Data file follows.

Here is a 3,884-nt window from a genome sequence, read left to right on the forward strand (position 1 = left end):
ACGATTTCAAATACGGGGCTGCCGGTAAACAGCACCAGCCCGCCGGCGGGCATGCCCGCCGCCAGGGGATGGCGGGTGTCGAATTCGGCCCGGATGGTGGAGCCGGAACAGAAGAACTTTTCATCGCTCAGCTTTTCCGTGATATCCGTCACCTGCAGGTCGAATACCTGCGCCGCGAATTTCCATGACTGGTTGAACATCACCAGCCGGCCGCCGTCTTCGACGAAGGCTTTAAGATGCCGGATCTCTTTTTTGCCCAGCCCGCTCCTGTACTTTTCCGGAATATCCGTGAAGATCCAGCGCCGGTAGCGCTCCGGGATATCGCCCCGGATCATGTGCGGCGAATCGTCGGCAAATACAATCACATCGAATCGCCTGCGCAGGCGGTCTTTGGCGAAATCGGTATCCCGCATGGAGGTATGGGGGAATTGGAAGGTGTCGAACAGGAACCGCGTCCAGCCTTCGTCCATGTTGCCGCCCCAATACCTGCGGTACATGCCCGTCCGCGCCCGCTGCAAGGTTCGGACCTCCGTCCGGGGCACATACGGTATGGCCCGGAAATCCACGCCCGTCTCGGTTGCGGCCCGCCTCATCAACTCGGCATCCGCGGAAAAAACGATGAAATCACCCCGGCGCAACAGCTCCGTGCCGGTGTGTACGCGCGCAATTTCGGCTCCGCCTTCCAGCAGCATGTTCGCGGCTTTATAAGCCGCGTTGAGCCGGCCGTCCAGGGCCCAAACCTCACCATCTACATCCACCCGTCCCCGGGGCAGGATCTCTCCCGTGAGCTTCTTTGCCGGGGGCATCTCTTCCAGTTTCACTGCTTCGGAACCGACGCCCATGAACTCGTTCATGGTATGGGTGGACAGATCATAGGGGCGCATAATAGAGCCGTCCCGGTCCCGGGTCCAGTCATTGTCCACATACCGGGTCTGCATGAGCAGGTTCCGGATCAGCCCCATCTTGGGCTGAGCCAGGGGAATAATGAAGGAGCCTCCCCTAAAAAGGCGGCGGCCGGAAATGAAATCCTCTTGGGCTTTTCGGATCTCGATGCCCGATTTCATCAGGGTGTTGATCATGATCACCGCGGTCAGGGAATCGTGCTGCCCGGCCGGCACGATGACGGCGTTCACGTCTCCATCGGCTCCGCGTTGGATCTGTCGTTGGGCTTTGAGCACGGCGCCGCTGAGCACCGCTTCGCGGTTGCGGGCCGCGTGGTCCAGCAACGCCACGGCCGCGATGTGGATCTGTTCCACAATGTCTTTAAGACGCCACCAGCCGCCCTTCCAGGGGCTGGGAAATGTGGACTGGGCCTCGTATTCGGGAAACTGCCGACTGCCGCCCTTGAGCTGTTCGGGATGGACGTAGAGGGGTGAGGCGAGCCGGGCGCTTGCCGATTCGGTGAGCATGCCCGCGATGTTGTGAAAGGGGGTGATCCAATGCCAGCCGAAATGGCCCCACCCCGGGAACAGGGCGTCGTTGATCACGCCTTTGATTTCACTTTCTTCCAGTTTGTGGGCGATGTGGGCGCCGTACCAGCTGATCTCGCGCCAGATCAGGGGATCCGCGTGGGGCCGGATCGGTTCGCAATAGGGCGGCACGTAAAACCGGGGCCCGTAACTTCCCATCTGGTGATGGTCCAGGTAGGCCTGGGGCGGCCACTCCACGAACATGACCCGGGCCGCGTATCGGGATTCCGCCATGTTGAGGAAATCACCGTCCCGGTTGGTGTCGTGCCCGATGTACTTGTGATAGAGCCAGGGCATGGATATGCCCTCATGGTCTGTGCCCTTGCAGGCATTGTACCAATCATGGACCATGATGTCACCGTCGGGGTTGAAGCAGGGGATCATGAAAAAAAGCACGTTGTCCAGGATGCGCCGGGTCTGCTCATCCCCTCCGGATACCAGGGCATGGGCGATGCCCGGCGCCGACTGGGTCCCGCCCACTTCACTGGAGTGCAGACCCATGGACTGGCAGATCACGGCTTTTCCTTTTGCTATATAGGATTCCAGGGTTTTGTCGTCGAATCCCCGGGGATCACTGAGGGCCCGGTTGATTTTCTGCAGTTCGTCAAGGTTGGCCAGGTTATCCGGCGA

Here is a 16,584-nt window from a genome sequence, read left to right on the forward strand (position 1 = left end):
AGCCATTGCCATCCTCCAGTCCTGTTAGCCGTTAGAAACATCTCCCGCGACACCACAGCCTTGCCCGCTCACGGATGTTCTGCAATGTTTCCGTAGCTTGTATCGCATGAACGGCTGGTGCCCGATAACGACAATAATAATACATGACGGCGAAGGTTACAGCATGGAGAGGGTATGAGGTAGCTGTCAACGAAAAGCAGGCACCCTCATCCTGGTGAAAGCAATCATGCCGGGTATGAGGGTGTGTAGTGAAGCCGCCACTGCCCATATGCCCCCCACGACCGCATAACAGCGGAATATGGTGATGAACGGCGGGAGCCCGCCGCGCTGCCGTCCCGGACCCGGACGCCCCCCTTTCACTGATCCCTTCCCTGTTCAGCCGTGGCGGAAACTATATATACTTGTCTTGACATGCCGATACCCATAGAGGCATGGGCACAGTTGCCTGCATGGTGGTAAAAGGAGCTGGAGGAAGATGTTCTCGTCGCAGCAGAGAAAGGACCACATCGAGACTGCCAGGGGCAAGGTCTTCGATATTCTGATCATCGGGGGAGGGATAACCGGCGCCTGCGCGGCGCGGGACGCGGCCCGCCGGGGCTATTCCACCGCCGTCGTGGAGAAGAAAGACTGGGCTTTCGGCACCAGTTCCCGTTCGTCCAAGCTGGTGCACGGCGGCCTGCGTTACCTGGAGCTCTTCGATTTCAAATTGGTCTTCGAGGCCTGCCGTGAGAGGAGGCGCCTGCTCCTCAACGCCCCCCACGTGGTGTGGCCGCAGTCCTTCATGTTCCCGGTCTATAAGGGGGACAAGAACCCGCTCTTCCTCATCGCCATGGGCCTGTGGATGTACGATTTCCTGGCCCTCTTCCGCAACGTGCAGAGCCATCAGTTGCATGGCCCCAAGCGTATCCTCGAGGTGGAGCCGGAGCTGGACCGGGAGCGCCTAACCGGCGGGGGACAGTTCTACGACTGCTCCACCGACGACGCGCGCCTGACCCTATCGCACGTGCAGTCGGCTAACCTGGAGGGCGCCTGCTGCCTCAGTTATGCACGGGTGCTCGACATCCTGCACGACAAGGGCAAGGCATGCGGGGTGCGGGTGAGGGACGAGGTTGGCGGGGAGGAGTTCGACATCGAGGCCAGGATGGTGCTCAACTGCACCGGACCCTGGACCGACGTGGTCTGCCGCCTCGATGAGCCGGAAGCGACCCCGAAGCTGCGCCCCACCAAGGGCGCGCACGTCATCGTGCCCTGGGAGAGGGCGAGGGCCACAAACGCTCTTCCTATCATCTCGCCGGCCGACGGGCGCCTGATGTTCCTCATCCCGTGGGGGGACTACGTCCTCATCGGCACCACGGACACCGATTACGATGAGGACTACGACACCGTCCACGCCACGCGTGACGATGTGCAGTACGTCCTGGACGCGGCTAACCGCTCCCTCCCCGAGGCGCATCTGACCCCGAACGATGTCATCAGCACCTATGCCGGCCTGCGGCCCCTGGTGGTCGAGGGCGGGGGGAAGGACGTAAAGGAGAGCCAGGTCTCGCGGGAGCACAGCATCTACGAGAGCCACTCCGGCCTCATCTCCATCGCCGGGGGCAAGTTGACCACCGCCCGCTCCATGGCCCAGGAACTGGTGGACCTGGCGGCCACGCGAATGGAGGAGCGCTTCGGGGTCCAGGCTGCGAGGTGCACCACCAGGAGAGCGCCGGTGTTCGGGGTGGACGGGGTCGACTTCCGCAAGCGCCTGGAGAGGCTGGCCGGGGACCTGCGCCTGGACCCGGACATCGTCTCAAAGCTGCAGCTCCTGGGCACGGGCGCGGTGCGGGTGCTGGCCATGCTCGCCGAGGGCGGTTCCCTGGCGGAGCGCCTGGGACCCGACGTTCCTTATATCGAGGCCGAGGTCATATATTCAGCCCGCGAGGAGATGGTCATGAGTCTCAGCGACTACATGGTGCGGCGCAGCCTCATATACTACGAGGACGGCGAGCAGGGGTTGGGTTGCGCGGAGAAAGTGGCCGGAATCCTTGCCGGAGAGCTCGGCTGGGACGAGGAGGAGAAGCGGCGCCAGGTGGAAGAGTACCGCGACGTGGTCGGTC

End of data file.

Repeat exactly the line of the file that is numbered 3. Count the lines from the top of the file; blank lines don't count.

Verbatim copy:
Here is a 16,584-nt window from a genome sequence, read left to right on the forward strand (position 1 = left end):